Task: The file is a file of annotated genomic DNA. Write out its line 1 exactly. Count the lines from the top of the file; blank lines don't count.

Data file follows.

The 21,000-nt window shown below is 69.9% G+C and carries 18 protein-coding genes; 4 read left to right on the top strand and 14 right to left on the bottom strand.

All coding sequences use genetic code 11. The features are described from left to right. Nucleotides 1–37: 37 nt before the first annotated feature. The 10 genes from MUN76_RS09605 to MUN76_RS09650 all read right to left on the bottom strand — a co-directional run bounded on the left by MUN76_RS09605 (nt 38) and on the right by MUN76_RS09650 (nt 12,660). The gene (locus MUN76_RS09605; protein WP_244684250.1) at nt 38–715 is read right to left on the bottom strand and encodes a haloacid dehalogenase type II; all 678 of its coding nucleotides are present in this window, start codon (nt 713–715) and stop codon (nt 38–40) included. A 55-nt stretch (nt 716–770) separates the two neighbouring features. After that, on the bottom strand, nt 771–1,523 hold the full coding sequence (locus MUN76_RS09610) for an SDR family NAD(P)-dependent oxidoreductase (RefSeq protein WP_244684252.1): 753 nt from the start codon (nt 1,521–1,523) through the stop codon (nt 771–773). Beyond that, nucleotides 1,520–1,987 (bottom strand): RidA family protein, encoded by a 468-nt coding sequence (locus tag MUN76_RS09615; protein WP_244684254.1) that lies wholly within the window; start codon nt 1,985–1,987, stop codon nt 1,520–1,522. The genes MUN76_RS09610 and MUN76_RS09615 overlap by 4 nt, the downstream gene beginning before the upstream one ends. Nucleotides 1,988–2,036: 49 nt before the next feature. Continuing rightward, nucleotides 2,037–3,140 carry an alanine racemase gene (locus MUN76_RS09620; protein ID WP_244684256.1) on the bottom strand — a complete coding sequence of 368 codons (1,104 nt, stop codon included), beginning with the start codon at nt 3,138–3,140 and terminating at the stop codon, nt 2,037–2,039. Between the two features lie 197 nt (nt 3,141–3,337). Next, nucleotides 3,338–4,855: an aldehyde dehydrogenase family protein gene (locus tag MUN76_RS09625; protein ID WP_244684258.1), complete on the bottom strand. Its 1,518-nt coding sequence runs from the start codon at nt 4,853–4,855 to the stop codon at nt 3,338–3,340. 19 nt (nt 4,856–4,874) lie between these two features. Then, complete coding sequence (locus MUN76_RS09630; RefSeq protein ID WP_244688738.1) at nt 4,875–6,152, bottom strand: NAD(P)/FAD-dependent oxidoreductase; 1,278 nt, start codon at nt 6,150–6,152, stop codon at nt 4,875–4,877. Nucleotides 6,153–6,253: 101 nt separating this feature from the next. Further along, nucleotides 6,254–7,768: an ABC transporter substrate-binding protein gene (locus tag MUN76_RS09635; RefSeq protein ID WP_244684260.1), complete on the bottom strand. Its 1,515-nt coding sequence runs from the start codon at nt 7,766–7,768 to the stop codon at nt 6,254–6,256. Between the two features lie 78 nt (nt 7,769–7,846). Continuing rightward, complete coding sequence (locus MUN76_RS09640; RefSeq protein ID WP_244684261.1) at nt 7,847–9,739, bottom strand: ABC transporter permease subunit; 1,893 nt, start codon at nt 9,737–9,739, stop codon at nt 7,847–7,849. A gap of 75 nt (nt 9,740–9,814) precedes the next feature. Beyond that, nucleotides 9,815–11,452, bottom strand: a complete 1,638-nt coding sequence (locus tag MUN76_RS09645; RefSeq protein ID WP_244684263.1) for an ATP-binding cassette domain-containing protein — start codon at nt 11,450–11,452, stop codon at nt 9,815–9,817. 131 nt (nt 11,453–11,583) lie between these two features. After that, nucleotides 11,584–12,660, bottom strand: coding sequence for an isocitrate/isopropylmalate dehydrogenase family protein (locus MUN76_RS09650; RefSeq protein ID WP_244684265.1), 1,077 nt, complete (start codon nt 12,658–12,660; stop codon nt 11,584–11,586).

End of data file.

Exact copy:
The 21,000-nt window shown below is 69.9% G+C and carries 18 protein-coding genes; 4 read left to right on the top strand and 14 right to left on the bottom strand.